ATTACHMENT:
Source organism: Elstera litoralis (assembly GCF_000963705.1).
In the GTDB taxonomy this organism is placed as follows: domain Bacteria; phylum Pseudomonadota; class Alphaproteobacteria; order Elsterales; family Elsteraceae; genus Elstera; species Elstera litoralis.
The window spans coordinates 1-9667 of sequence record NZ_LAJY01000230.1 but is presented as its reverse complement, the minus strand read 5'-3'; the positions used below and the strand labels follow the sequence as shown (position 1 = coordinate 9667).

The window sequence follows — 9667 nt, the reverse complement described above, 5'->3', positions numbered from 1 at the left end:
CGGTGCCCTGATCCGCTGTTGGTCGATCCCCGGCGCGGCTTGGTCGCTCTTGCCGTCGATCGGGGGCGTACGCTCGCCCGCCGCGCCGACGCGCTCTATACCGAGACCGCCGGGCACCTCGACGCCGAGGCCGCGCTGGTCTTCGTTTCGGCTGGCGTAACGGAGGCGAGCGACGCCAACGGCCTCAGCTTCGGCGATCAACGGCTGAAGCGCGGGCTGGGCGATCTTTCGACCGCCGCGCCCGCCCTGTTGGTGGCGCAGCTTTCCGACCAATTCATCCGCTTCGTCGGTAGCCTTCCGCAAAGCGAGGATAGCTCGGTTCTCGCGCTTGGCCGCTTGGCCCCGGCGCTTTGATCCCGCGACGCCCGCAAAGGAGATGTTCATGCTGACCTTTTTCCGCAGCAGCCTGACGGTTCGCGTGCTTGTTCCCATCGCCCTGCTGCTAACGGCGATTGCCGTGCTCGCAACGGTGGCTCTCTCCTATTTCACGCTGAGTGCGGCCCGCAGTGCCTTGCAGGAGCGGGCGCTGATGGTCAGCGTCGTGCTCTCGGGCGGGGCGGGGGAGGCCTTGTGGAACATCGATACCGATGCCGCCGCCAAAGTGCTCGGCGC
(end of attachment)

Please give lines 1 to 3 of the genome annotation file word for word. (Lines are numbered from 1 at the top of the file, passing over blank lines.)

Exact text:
Source organism: Elstera litoralis (assembly GCF_000963705.1).
In the GTDB taxonomy this organism is placed as follows: domain Bacteria; phylum Pseudomonadota; class Alphaproteobacteria; order Elsterales; family Elsteraceae; genus Elstera; species Elstera litoralis.
The window spans coordinates 1-9667 of sequence record NZ_LAJY01000230.1 but is presented as its reverse complement, the minus strand read 5'-3'; the positions used below and the strand labels follow the sequence as shown (position 1 = coordinate 9667).